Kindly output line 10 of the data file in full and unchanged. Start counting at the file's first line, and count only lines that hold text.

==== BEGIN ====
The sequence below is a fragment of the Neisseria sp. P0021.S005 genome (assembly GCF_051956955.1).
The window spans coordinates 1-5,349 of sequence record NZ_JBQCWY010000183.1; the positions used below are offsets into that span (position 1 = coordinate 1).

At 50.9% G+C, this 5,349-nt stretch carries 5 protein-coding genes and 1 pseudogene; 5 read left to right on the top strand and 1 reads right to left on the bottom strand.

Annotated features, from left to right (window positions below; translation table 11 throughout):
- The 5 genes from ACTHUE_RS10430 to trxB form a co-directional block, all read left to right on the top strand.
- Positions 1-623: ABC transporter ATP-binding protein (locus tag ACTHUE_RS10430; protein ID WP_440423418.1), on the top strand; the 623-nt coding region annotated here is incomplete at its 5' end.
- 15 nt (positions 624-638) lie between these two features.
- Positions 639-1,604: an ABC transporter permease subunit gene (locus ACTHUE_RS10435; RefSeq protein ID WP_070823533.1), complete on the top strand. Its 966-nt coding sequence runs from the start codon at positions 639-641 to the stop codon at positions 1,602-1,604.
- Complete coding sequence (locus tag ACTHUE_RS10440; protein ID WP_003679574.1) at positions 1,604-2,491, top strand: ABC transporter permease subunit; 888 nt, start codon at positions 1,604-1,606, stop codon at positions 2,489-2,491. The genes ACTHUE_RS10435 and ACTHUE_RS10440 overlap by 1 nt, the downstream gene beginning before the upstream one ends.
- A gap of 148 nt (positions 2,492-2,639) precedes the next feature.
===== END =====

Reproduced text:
- A gap of 148 nt (positions 2,492-2,639) precedes the next feature.